The SmarK 24/7 Rant for Tito Santana II

The SmarK 24/7 Rant for Tito Santana Part II

– Hell yeah, let’s go with more Tito.

The Dream Team v. Tito Santana & Ricky Steamboat.

From April 21 1985, in Toronto. This was of course before the fateful cigar to the face that made Valentine & Beefcake into the champs. Interesting to note that Jimmy Hart is the manager of record at this point, not Johnny V, because Valentine was still the IC champion. Gorilla gets all his clichés in early, as this is a main event anywhere in the country and the crowd is literally hanging from the rafters. The crowd chants "Fruitcake" at Brutus, which I’m kind of surprised never caught on. Brutus hides from Steamboat in the corner to start, and they criss-cross into a hiptoss from Steamboat, and the heels bail. Back in, Dragon hits Brutus with the flying chop, into a shot from Tito, and then he whips Brutus into Tito’s knee. The faces double-team with an elbow and Tito rings Beefcake’s ears and rams him into the mat. Tito with the facelock and Beefcake backs off and gets advice from Valentine. I believe he said "Make sure to suck up to Hogan any chance you get".

Beefcake slams Tito and it’s over to Valentine, but Tito was playing possum and he fires away to send the Hammer running to the floor. The heels regroup and Valentine pounds away on Santana with forearms, but Tito fires back with a clothesline and then whips him into a chop from Steamboat. Tito with a headbutt to set up the figure-four, but Valentine kicks out of it and drops the Hammer. That gets two. Hammer with the shoulderbreaker and it’s back to Beefcake, who does his usual choking and punching to earn his pay. Steamboat gets morally offended as usual and thus distracts the ref, and Tito takes more of a beating as a result. Man, these are two guys who know EXACTLY how to milk every bit of babyface sympathy of a crowd. Beefcake knocks Steamboat off the apron for a dramatic sell from the Dragon, and then beats on him outside while Valentine abuses Santana in the ring. Back to the heel corner, Valentine holds an armbar on Tito and Beefcake comes in with a headlock, then accuses Steamboat of poor sportsmanship, which AGAIN draws Dragon in, but this time it backfires on the heels into a hot tag and Ricky is PISSED.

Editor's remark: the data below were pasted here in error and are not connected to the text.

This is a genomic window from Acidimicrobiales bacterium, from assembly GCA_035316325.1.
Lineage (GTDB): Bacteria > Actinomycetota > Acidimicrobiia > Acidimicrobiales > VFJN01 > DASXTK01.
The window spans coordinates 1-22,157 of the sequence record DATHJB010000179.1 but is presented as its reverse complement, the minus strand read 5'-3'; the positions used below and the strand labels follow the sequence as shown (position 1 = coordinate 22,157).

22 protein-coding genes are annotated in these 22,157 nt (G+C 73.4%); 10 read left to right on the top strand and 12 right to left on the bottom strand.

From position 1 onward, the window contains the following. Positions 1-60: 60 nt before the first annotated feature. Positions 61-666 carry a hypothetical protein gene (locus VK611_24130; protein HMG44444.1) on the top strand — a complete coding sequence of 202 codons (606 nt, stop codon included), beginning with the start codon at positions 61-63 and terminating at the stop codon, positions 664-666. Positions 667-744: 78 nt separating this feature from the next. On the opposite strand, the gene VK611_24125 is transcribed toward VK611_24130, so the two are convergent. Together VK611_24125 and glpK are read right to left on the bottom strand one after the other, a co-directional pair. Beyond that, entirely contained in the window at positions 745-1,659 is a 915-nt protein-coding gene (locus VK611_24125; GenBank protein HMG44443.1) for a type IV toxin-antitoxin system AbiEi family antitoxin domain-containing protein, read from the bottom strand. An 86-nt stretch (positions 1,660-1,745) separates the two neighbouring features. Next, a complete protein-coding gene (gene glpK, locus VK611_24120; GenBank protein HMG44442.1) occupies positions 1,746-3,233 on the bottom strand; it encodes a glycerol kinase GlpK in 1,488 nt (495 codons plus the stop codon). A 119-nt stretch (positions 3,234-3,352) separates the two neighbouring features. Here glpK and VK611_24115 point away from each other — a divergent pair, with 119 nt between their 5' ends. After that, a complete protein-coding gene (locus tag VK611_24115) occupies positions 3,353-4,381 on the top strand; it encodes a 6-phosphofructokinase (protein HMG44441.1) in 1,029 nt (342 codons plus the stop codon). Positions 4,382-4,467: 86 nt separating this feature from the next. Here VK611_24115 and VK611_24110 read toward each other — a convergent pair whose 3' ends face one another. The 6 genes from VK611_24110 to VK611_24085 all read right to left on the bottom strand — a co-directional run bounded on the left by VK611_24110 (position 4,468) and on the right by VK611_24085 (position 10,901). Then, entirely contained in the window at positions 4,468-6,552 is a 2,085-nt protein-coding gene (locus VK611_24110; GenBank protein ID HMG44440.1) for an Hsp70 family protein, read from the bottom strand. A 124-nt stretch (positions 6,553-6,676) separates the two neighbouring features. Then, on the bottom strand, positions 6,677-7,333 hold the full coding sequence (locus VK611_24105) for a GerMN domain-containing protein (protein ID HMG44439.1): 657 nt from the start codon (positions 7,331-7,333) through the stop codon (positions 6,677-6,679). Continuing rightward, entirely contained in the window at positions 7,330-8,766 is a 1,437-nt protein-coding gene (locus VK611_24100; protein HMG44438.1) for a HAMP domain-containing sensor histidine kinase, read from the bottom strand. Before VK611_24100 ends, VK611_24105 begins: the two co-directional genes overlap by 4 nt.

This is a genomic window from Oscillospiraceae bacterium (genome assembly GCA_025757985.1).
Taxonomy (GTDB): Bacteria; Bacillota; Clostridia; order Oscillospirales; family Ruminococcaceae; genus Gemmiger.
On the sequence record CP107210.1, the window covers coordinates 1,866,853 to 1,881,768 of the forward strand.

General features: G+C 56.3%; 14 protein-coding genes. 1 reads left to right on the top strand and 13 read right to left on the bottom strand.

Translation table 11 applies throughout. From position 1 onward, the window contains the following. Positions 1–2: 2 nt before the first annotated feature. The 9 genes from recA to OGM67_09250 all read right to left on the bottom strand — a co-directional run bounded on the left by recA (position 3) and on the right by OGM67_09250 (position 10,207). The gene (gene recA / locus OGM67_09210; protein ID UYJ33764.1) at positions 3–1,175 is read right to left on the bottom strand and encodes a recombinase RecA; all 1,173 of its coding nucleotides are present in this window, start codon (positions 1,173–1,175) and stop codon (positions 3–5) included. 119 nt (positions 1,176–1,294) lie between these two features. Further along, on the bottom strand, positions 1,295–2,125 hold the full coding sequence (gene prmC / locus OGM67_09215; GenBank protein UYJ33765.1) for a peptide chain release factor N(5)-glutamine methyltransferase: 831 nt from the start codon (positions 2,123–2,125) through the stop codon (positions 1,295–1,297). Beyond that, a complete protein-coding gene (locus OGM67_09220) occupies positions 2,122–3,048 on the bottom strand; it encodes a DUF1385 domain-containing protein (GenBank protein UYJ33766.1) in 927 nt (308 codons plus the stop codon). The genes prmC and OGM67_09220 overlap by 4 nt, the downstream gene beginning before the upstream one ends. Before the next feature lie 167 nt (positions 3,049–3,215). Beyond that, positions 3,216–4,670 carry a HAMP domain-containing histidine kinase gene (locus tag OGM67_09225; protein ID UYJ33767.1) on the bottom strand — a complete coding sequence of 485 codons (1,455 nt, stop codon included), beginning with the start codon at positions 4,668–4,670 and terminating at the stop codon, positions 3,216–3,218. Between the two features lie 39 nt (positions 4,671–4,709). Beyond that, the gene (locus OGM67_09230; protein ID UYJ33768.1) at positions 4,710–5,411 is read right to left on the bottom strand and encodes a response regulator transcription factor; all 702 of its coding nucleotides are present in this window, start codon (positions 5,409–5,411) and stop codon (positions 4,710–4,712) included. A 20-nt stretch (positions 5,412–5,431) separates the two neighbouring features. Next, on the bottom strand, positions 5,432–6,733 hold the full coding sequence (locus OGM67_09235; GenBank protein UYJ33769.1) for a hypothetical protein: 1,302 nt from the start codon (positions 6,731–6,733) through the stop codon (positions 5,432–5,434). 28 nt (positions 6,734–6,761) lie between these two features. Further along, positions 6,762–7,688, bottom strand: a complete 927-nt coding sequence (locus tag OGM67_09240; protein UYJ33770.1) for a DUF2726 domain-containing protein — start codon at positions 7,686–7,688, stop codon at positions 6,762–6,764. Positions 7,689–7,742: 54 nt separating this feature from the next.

Chops for everyone and he suplexes Beefcake to set up a flying chop, into the sleeper. But Valentine nails him from behind to break it up, and they slug it out. And of course Steamboat goes down first, as Valentine adds a mean looking punt to the ribs and a gutbuster for two. Over to Beefer again and they double-team him in the corner, into an atomic drop from Valentine that gets two. They keep whipping him back into the corner and Beefcake adds a pretty nice clothesline, helped out by Steamboat’s ragdoll physics sell, and Valentine comes in with a forearm from the top. Elbow off the middle rope and he yanks Steamboat off the ropes to allow him the figure-four. Steamboat reverses for two and then tries for the tag instead of fighting from behind, because he’s SMART. The heels cut him off, however, and Steamboat again fights them off, and again it’s just enough to go for the tag instead of trying for the glory alone. Hot tag Tito and it’s the flying forearm for Valentine, but Beefcake saves at two. Brutus dumps Steamboat and they beat on Tito, but he comes back in with a flying chop on Brutus to get rid of him. Tito meanwhile gets the figure-four on Valentine and the crowd nearly RIOTS out of joy. Holy SHIT. Valentine gives up at 15:36 because otherwise I think the crowd would have rushed the ring and killed him. Man, Tito and Ricky could have been one of the greatest babyface tag teams ever. They shouldn’t have been, but they COULD’VE been. ***1/2 If you’re into the old school tag team goodness, check this one out post-haste.